Johnson may walk away shorn of two English by-elections

0
9

By-elections to fill vacant seats in Britain are often a relatively innocuous way of punishing the government, of hitting it on the head without knocking it out. Sometimes they are a serious warning of their unpopularity, which is later confirmed in general ones. But on other occasions the voters let off steam, and when the time comes their anger has passed and they return to support them.

Still, John Major was the last Prime Minister, back in the 1990s, to lose two of these elections on the same day, and Boris Johnson – who is trying to get back on his feet after being stumbled from the no-confidence motion put forward by his own parliamentary group – does not want to suffer the same fate when the results of yesterday’s elections in Wakefield (Yorkshire) and Tiverton and Honiton (Devon County) are announced.

The results will give an indication of the prime minister’s ability to make it to the next election

The results are going to be fairly representative of popular sentiment toward Johnson after the partygate . The first town is part of the so-called red wall, the old Labor bastions of the English north that lent their vote in 2019 to Johnson to make Brexit a reality, reduce immigration and combat the inequality of wealth and infrastructure between the northern regions. and southern. While the second is on the blue wall, a lifelong Tory who is suspicious of the economic policies and social aid of Downing Street.

The polls predict that Labor will easily recover Wakefield, and that the Liberal Democrats threaten to cause a historic upset in Tiverton, where Johnson won by a landslide two and a half years ago. Everything will depend on the tactical vote, that is, on whether the usual Labor supporters strategically support the libdems If only to punish the Conservatives and make them lose a seat they consider theirs in their own right.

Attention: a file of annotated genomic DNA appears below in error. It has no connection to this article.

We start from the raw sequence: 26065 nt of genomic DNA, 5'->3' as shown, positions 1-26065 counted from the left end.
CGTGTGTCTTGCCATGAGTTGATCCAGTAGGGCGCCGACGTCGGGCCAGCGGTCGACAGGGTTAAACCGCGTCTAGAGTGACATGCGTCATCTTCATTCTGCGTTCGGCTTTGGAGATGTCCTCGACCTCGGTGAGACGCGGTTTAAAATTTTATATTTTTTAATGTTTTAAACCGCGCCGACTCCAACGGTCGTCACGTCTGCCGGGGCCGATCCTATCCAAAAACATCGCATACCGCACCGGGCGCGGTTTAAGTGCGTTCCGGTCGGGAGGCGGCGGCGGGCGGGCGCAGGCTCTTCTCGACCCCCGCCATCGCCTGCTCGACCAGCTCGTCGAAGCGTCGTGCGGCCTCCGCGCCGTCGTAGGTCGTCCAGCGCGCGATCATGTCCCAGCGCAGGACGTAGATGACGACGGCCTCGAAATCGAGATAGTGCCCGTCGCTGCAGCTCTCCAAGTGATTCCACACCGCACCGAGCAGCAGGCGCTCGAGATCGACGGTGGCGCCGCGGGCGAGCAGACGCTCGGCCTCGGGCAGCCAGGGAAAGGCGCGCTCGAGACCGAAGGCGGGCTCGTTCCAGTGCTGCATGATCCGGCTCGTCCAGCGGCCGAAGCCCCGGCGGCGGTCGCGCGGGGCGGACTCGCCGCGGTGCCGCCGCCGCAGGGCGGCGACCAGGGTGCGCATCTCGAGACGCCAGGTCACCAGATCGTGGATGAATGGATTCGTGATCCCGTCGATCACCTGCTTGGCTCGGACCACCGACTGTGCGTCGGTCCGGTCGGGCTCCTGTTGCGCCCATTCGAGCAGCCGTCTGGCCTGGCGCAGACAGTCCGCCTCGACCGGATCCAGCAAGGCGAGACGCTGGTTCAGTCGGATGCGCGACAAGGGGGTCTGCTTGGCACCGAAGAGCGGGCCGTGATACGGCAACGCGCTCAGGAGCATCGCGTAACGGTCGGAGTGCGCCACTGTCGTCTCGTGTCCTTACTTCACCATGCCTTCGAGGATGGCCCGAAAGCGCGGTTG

The prime minister would be in for a treat if he loses Wakefield and wins Devon. But if he is beaten in two such different constituencies, one traditionally working class and the other Tory to the core, many MPs could interpret his magic as completely gone, he is not capable of winning the 2024 election and they would have a better chance with another Leader. His position would be in danger again, if not imminently, then in the medium term.

For Labour, the margin by which it wins in Wakefield is important (if the polls are not wrong as they did with Brexit and JohnSon’s absolute majority). Its leader, Keir Starmer, has numerous internal enemies due to her lack of charisma and allergy to speaking out on any controversial issue, which means that the main opposition party is not identified with any specific policy. The issue of Brexit says that it is “closed”, and that if it came to power it would not consider re-entry into the European Union, and not even incorporation into the single market and recovery of freedom of movement. And about the strikes that this week have paralyzed the country, he does not condemn them so as not to offend the unions, but says that they are “a bad idea” to appear like a moderate centrist.

Comments are closed.